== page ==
cfDNA testing is now a recognised method for testing for EGFR variants in NSCLC to influence targeted therapy treatment decisions [1], with its use complementing that of testing of tumour tissue. There is therefore a requirement to ensure that such testing is accurate and reported in a clear and precise manner. EQA can play an important role in demonstrating this by providing an external measure of the standard of a clinical service and providing educational support when appropriate [17,18,19].

EQA enables the benchmarking of laboratory services through the provision of the same material to be tested and reported. The use of real patient material for large scale cfDNA EQAs is not feasible due to the amount of patient plasma that would be required. Previous EQAs delivered for testing of cfDNA EGFR variants have used alternative materials, for example, [20] provided DNA for testing but this approach had a limitation in that the complete testing process, including DNA extraction, was not able to be assessed. An EQA using plasma or blood samples spiked with DNA [14, 21] were delivered to a relatively small number of participants with sample transportation either temperature controlled by use of dry ice, or by next day delivery, if participants were localised to the same country. Such approaches are feasible when the volume of packages are small and the geographical distance travelled is minmised. In order to deliver EQA to multiple participants worldwide, this EQA utilised artificial plasma which enabled distribution at ambient temperature as it remained stable for a few days, long enough to reach participants in multiple continents. The procurement of the artificial plasma was harmonised between the five European EQA providers which enabled a large-scale comparision of laboratories globally and allowed increased efficiency and reduced cost of the material used. However, the artificial plasma appeared incompatible with one particular commercial DNA extraction method, but the technical failure rates reported were less than 2%, suggesting that the material is suitable for most DNA extraction methods. Today only a few interlaboratory comparisons studies for somatic testing were performed to validate various cfDNA extraction methods with multiple testing methods, mostly involving a small numbers of participants using spiked-in DNA in pooled plasma [22], commercial refence-material [23] and patients-derived plasma [24]. Future EQA runs involving > 250 participants would benefit from more extensive validation by incorporating multiple DNA extraction methods with multiple testing methods.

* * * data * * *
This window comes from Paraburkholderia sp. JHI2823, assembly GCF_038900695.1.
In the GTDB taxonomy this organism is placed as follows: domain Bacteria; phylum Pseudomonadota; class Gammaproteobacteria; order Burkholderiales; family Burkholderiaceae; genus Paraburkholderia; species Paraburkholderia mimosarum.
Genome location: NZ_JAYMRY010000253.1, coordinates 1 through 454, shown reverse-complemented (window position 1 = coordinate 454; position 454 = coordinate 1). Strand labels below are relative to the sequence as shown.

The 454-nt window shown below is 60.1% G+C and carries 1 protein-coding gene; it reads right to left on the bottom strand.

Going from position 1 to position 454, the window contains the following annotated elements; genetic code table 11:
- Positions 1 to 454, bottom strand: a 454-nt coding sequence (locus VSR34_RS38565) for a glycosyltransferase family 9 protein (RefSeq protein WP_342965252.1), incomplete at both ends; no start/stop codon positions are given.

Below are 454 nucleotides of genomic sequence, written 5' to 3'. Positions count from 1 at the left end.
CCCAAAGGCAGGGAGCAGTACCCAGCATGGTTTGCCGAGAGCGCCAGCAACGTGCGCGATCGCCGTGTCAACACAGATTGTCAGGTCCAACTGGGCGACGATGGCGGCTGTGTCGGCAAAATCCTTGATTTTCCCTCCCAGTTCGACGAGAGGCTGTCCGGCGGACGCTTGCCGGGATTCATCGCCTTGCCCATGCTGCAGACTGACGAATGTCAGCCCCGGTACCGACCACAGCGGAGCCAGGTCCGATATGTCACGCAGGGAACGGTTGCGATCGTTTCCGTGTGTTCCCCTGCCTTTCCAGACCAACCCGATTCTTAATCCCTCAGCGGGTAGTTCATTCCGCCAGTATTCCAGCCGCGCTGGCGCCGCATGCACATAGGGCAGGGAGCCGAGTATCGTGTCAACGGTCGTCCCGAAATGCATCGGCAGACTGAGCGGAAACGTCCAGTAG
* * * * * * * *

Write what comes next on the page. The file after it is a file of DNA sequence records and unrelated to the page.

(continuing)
The overall genotyping error rate was 11.7% which was lower than that reported for previous EQAs where blood or plasma was the initial starting material [14, 21] but slightly higher than that where extracted cfDNA only was distributed [20]. In this EQA the error rate for samples harbouring no pathogenic variants or EGFR variants present at an allele frequency of above 1% (cases 1–4) was 4.1% (42/1028). However for the sample which had two variants in EGFR present both below 1% (case 5), the error rate was 43% (109/254). It is recognised that the genotype of this sample was challenging and participating laboratories may not have used testing stategies with sufficient sensitivity to detect alleles at such low frequencies. Limited detection of these variants may also be assigned to the use of methods that were not specifically designed for cfDNA, both for extraction and testing. It is expected that this approach will be impacted upon when the IVD R is implmented and laboratories and the diagnostic industry will be required to complete robust validtaions fo rdefined clinical utility [25]. An issue with the EQA sample cannot be excluded as testing gave inconsistent results during validation with only two of the techniques able to detect both the EGFR c.2573 T > G p.(Leu858Arg) and the EGFR c.2369C > T p.(Thr790Met) present.. Furthermore, in addition to having low variant allele frequencies for both variants, the EGFR c.2369C > T p.(Thr790Met) is associated with acquired resistance to EGFR tyrosine kinase inhibitors (EGFR-TKIs) [26] and would be expected to be present at a lower level than the original sensitising mutations in a tumour. However, in case 5 of this EQA the c.2369C > T varriant was present at a higher level that the sensitising c.2583 T > G sensititising variant The sample therefore may not be truly representatvie of a clinical sample and assays may not be optimised for this scenario which may account for some of the variability in genotyping seen. Analysis of the same EGFR p.(Leu858Arg) and p.(Thr790Met) mutations with higher VAF (4.7 and 5.1%) in case 3 revealed correct identification of both variants by 246 of 263 participants (94%). This illustrates that the assays used overall have high specificity for these mutations. Although the genotyping case 5 was comparable to the analysis of the other cases taking into account the LOD of the assays used, the results from case 5 demonstrated that the detection of mutations at VAF < 1% requires more sensitive assays than those used by > 40% of the participating laboratories.